- Trader Joe’s
- Harris Teeter
- Flower markets
The inside scoop: I also used to be an assistant to a wedding planner (who also happens to be Classic Casual Mom on the Street Jacklyn Launi), so I’ve seen plenty of little wedding hacks along the way. One of the ones I thought was pretty genius? If you really want to have a floral wedding arch but don’t have the resources or manpower to make that happen, use fake flowers. No one will know the difference, because no one will be close to them except you and the wedding party. They’ll turn out just as beautiful in pictures, and you never have to worry about storage or potential wilting before the ceremony.
What Do I Need for My DIY Wedding Flowers?
The cost of florals can quickly add up when you consider the odds and ends. Besides the fresh flowers and greenery, you can get everything you need at a local craft store.
- pins (I like the pearl-tipped ones)
- floral tape
- floral foam (optional for certain kinds of centerpieces)
- vases (don’t be afraid to venture to your local thrift shops)
- floral shears
- floral wire
- Floralife Crowning Glory Solution
How to Prep Flowers for a DIY Wedding
You’ll want to angle-cut about 3 inches off the stems when you unwrap the flowers and greenery. If you have roses, check and see if they have thorns. You may have to budget some time for de-thorning. Unless you have a de-thorning tool, it may mean you have to pull them off one-by-one. Remove any excess leaves from the flowers that you wish. Fill buckets with water and add your cleaned flowers and greenery to the bucket to store until you’re ready to arrange.
Arranging Your DIY Wedding Flowers
These tips are primarily for wedding bouquets and arrangements, but here’s a tutorial on corsages and boutonnieres.
1. Start Small
I like to start with a small bundle of greenery like silver dollar eucalyptus, baby’s breath, heather, ferns, or Italian Ruscus. I learned a lot of what I know about floral arranging from my dad (and a big shoutout to Sharon Williamson, too!), and his secret trick? He goes foraging in our backyard for greenery sometimes. A true DIY experience, right?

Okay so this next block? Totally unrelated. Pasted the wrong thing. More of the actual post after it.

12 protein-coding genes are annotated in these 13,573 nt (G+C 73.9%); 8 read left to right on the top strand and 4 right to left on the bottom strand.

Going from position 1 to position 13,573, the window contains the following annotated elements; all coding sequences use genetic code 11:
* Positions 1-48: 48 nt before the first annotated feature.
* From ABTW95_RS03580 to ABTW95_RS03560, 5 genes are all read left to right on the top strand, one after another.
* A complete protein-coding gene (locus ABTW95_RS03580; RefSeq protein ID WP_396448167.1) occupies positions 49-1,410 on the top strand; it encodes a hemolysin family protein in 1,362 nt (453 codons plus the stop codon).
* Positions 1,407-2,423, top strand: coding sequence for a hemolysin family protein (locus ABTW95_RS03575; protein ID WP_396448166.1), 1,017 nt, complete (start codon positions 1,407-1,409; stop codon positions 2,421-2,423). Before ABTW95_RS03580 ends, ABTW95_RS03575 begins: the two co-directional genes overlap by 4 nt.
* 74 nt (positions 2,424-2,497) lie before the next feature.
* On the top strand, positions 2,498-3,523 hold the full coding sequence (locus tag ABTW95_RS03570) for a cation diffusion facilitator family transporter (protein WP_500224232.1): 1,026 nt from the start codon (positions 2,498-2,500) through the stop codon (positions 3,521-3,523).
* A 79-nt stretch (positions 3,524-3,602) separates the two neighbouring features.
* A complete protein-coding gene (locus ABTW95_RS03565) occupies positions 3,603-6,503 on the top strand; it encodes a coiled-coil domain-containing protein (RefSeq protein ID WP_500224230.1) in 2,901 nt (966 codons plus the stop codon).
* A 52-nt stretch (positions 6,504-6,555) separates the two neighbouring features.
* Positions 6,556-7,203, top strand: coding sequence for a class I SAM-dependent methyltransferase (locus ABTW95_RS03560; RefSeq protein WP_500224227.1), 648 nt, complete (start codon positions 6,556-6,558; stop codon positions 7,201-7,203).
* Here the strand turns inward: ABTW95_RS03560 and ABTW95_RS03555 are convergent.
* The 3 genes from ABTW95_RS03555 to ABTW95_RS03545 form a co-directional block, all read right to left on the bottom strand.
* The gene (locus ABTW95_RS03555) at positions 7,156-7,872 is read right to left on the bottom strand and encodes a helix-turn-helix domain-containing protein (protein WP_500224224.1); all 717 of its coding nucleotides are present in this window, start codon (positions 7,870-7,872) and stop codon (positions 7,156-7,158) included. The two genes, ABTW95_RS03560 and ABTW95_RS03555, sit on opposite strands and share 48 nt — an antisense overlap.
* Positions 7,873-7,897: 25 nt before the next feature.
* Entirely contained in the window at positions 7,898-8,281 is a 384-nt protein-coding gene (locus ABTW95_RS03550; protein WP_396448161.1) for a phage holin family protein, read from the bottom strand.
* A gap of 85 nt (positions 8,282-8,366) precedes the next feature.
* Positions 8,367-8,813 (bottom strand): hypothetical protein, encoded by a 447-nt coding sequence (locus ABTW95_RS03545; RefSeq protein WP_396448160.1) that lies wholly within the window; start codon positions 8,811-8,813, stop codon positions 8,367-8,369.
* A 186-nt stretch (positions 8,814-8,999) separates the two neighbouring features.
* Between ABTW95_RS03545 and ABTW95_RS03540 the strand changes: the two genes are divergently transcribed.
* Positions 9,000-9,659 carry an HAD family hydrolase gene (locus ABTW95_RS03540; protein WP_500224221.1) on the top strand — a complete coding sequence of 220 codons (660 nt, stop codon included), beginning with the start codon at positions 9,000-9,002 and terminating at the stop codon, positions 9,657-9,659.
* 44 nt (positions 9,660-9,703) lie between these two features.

2. Add Larger Flowers
Once you have a small starting bundle, begin adding your larger flowers. Keep the focal flowers sitting high. I have a bad tendency to drop them lower, but you want them to shine. My dad likes to use the rule of threes when it comes to flowers in bouquets and centerpieces, but that’s where he and I differ (An engineer vs. a writer, who would’ve thought?). What’s particularly trendy these days is the larger, overgrown look. So, adding just one or two larger statement flowers can be a fun way to give that feel.
Alternate between filler flowers and larger flowers. Some of my favorite filler flowers include English lavender, hypericum berries, white waxflower, astilbe, and of course, the classic baby’s breath.
4. Trim and Store
Once you have everything arranged the way you like, cut all the stems, so they’re the same length. This is up to your own personal taste, but a good rule of thumb is 7-8 inches long. If these arrangements are wedding centerpieces, place them in a glass vase or container filled 1/3 of the way up with water. Optionally, you can spray with Crowning Glory to keep the flowers fresh. Transport the arrangements to the wedding venue in a box with dividers (I’ve used wine boxes before). If they’re bouquets, proceed to the next steps.
5. Finishing Touches for Bouquets
For the bridal bouquet and bridesmaid’s bouquets: Beginning 2/3 us the way up the stems, start tightly wrapping the stems with green floral tape. You want the flowers completely secured, so more is better. Wrap them to about 3/4 of the way from the bottom. Cover the floral tape with ribbon. I usually use white satin, but there are plenty of other colors/materials you can use. Secure the ribbon with two pins. Make sure they’re stuck into the tape/ribbon and don’t poke out anywhere. We don’t want to stab the bride.
Transport your bouquets to the venue in secure boxes. Keep the flowers in vases of water until you’re ready to walk down the aisle. Don’t forget to dry off the stems beforehand!
Go With the Flow(ers)
I hope this helps, and remember– it’s not about the flowers! It’s about enjoying your big day and celebrating with the people you love. But having pretty floral arrangements is nice, too. Share pictures of your finished wedding flowers with the people you love on FamilyApp!